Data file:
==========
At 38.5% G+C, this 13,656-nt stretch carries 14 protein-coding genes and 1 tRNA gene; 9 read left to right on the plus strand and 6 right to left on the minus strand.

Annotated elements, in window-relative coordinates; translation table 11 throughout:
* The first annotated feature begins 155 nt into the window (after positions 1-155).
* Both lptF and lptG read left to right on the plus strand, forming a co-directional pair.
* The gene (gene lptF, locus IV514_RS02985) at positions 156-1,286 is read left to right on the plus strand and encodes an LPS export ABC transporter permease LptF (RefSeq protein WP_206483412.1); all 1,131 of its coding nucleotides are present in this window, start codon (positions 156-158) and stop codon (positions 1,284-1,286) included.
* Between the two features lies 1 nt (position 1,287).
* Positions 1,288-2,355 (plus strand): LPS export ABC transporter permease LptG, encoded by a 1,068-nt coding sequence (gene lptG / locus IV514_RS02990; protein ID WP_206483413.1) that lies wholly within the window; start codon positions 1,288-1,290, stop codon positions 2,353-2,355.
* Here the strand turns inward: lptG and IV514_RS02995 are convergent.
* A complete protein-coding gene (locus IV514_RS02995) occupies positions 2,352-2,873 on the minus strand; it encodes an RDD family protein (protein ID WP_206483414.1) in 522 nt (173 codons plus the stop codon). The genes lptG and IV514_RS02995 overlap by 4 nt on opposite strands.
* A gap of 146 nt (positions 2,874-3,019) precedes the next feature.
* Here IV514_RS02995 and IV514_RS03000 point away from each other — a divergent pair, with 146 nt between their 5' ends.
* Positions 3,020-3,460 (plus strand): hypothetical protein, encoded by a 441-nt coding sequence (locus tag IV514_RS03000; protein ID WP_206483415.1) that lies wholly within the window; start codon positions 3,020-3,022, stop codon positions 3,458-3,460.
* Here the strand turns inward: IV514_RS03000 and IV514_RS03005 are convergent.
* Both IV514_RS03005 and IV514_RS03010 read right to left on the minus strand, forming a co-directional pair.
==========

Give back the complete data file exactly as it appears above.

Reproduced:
At 38.5% G+C, this 13,656-nt stretch carries 14 protein-coding genes and 1 tRNA gene; 9 read left to right on the plus strand and 6 right to left on the minus strand.

Annotated elements, in window-relative coordinates; translation table 11 throughout:
* The first annotated feature begins 155 nt into the window (after positions 1-155).
* Both lptF and lptG read left to right on the plus strand, forming a co-directional pair.
* The gene (gene lptF, locus IV514_RS02985) at positions 156-1,286 is read left to right on the plus strand and encodes an LPS export ABC transporter permease LptF (RefSeq protein WP_206483412.1); all 1,131 of its coding nucleotides are present in this window, start codon (positions 156-158) and stop codon (positions 1,284-1,286) included.
* Between the two features lies 1 nt (position 1,287).
* Positions 1,288-2,355 (plus strand): LPS export ABC transporter permease LptG, encoded by a 1,068-nt coding sequence (gene lptG / locus IV514_RS02990; protein ID WP_206483413.1) that lies wholly within the window; start codon positions 1,288-1,290, stop codon positions 2,353-2,355.
* Here the strand turns inward: lptG and IV514_RS02995 are convergent.
* A complete protein-coding gene (locus IV514_RS02995) occupies positions 2,352-2,873 on the minus strand; it encodes an RDD family protein (protein ID WP_206483414.1) in 522 nt (173 codons plus the stop codon). The genes lptG and IV514_RS02995 overlap by 4 nt on opposite strands.
* A gap of 146 nt (positions 2,874-3,019) precedes the next feature.
* Here IV514_RS02995 and IV514_RS03000 point away from each other — a divergent pair, with 146 nt between their 5' ends.
* Positions 3,020-3,460 (plus strand): hypothetical protein, encoded by a 441-nt coding sequence (locus tag IV514_RS03000; protein ID WP_206483415.1) that lies wholly within the window; start codon positions 3,020-3,022, stop codon positions 3,458-3,460.
* Here the strand turns inward: IV514_RS03000 and IV514_RS03005 are convergent.
* Both IV514_RS03005 and IV514_RS03010 read right to left on the minus strand, forming a co-directional pair.